A. Brian Albritton concentrates his practice on “white collar” criminal defense; False Claims Act and Qui Tam litigation; defending regulatory enforcement actions brought by government agencies, including unfair/deception trade practice actions brought by the Federal Trade Commission and state attorneys general; regulatory compliance; and complex commercial litigation, including the prosecution and defense of claims relating to trade secret theft, non-competition agreements and other restrictive covenants. Mr. Albritton was U.S. Attorney for the Middle District of Florida from 2008-2010. He currently authors the blog, False Claims Act and Qui Tam Law.
“White Collar” Criminal Defense; Qui Tam and False Claims Act Litigation
Mr. Albritton has handled numerous grand jury investigations and defended a variety of white collar defense matters including claims involving RICO, trade secret theft, environmental crime, student loan fraud, bankruptcy fraud, securities fraud, and tax fraud. In addition, Mr. Albritton has defended numerous criminal and civil health care fraud, False Claims Act, and Qui Tam cases. Along with his trial practice, clients frequently call upon Mr. Albritton to conduct internal investigations regarding alleged misconduct in their businesses (including issues involving Sarbanes−Oxley); defend and coordinate responses to subpoenas from investigative bodies; develop corporate compliance programs, and conduct employee and management training on compliance issues.
Mr. Albritton served as U.S. Attorney for the Middle District of Florida from 2008-2010. In that position, he supervised the prosecution of all federal crimes and the litigation of all civil matters involving the federal government in the District, and he directed 110 assistant U.S. Attorneys in offices located in Tampa, Ft. Myers, Orlando, Jacksonville, and Ocala. Under Mr. Albritton’s leadership, the District substantially increased its white collar prosecutions and gained national recognition for its “Mortgage Fraud Surge” initiative. During his tenure, Mr. Albritton emphasized vigorous civil and criminal prosecution of health care fraud, and he worked to establish the Tampa Division’s Medicare Fraud Strike Force (the “HEAT Team”) and to resolve United States v. WellCare Health Plans, Inc., one of the largest healthcare fraud cases nationwide in 2009. While U.S. Attorney, Mr. Albritton also tried several criminal cases, most notably United States v. Beau Diamond, which involved a large Ponzi scheme that originated in Sarasota.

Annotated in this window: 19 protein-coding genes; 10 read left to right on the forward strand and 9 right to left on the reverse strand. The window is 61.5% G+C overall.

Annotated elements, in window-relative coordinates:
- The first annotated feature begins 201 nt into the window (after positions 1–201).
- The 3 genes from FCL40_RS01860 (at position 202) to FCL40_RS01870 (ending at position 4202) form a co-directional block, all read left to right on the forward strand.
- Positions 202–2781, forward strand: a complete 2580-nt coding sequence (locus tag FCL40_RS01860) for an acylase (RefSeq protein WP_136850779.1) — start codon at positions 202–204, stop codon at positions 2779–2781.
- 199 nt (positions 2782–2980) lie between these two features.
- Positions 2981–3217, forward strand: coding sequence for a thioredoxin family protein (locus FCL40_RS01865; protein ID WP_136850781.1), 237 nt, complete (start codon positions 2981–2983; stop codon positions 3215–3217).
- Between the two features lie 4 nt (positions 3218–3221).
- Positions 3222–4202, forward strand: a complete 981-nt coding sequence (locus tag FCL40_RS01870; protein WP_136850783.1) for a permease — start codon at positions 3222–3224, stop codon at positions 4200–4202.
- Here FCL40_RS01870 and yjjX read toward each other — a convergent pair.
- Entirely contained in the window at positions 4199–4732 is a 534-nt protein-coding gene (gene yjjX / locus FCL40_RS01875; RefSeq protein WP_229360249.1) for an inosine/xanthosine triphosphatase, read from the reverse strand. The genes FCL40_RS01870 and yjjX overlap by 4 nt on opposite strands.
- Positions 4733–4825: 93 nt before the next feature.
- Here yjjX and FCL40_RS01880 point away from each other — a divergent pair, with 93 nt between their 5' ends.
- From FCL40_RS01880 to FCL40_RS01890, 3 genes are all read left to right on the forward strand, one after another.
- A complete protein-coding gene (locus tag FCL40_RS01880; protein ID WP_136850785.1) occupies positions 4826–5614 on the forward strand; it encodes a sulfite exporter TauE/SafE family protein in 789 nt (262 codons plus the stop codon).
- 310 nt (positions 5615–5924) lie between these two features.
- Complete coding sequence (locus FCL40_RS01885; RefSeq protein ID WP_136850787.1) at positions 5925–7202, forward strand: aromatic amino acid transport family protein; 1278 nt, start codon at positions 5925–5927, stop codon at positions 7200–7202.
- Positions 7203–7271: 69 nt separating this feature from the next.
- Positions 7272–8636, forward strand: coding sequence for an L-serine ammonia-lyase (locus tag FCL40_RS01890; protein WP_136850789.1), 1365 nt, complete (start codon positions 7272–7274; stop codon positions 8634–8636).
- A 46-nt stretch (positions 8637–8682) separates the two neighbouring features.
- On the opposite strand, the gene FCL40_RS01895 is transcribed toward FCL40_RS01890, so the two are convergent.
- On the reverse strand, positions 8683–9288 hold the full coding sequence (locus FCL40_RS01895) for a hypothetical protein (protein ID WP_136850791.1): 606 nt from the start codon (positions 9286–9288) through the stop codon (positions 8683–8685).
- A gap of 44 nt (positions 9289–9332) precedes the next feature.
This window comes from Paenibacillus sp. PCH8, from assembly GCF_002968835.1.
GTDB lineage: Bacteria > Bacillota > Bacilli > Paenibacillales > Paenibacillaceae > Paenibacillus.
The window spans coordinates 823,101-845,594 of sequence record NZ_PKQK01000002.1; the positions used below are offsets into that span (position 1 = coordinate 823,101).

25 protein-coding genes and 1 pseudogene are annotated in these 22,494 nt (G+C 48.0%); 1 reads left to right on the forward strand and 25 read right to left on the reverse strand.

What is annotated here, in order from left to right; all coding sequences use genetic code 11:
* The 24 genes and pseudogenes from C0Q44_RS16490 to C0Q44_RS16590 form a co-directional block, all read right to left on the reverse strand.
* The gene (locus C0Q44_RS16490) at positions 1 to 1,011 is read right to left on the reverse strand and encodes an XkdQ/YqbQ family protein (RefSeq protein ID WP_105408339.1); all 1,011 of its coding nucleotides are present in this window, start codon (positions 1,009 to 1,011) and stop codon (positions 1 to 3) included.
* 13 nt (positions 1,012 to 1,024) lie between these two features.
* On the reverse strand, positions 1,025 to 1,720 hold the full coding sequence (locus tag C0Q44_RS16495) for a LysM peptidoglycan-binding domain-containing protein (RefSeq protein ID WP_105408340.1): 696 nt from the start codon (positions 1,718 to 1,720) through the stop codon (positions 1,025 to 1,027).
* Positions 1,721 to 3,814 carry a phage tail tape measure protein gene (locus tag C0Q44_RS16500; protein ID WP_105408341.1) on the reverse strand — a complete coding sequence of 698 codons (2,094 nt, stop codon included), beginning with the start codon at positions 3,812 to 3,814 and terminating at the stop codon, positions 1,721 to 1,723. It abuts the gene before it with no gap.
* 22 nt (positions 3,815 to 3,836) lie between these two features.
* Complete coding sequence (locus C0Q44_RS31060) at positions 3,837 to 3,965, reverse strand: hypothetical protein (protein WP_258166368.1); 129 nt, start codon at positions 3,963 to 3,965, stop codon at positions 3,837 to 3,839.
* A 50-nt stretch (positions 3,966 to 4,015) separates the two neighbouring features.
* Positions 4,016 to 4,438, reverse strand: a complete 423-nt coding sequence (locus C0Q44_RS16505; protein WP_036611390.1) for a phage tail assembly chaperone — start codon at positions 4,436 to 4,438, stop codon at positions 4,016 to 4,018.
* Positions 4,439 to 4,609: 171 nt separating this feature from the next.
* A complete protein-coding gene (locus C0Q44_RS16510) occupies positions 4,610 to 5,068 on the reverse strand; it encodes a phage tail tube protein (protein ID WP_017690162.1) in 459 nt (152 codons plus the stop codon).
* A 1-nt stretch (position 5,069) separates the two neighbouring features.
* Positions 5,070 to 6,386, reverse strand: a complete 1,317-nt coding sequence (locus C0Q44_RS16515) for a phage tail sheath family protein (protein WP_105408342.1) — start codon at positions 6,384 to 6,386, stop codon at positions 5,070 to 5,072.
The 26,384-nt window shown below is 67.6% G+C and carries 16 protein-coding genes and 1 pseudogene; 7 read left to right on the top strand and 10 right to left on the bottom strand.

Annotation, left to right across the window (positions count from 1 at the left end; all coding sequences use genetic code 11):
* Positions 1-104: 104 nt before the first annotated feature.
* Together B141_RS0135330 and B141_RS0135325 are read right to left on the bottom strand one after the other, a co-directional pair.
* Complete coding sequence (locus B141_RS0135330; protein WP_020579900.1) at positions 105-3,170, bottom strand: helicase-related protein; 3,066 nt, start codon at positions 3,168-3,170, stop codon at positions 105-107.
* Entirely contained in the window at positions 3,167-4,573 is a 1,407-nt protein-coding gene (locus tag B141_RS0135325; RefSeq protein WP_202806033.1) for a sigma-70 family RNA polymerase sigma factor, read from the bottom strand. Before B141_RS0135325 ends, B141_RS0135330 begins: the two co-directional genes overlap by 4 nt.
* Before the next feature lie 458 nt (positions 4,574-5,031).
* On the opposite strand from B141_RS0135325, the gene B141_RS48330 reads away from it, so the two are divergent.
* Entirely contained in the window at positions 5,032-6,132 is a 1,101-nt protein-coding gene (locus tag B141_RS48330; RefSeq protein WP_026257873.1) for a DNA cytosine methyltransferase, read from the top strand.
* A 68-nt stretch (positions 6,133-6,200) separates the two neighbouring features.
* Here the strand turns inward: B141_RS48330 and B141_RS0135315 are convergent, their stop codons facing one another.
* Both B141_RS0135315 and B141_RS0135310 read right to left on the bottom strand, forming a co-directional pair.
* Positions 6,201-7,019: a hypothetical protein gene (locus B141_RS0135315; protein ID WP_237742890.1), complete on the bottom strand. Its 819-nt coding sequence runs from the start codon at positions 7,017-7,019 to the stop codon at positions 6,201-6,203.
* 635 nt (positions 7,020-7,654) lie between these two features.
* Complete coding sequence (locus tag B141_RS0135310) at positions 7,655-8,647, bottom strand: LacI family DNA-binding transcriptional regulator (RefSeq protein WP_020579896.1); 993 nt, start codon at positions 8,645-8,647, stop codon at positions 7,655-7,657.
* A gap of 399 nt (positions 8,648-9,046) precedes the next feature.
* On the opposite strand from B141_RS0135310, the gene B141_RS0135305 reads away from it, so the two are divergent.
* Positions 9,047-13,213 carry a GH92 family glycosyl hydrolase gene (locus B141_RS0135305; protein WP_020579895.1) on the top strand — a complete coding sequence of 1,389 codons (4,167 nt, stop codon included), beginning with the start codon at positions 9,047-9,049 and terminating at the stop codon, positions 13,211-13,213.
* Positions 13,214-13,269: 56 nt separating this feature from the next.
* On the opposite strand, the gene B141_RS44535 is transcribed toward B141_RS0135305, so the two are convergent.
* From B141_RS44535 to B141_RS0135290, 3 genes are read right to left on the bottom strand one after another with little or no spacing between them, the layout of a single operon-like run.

Defending Regulatory Actions Brought By Government Agencies
Mr. Albritton advises clients and handles litigation involving actions brought by governmental agencies against clients for regulatory and compliance violations. This nontraditional litigation often involves elements of both civil and criminal practice, and he has defended clients before a variety of administrative and governmental agencies, including the U.S. Department of Health and Human Services, U.S. Department of Education, the Florida Department of Environmental Affairs, Hillsborough County Environmental Protection Agency, the Florida Department of Business and Professional Regulation, along with other state and local agencies.
In addition, Mr. Albritton frequently represents clients in investigations brought by attorneys general and the Federal Trade Commission, and he has defended organizations nationwide that are involved in telemarketing and direct mail advertisements, including businesses in the hospitality, travel, credit counseling/debt management, and debt collection industries. Mr. Albritton advises clients how to comply with the myriad federal and state laws regulating telemarketing, direct mail and related types of consumer sales.
Complex Commercial Litigation, With a Focus on Trade Secrets, Noncompetition Agreements, and Other Restrictive Covenants
Mr. Albritton has litigated a variety of complex commercial actions involving contract disputes, fraud, civil RICO, trade practice and unfair competition claims, business torts, creditors’ rights, and environmental litigation. For several years, he focused much of his civil practice on claims involving trade secrets, noncompetition agreements, and other restrictive covenants. Litigation of these claims is often very similar to criminal practice and frequently involves allegations of theft of trade secrets or other confidential business information by another business or competitor.
Prior to serving as U.S. Attorney, Mr. Albritton was a partner in the Tampa office of Holland & Knight LLP (1990-2008). He also served as an Adjunct Professor at Stetson University College of Law (1998-2004) where he taught Federal Criminal Law Seminars and Federal Courts. He served as a law clerk to U.S. District Judge William Terrell Hodges, M.D. Florida (1988-1990).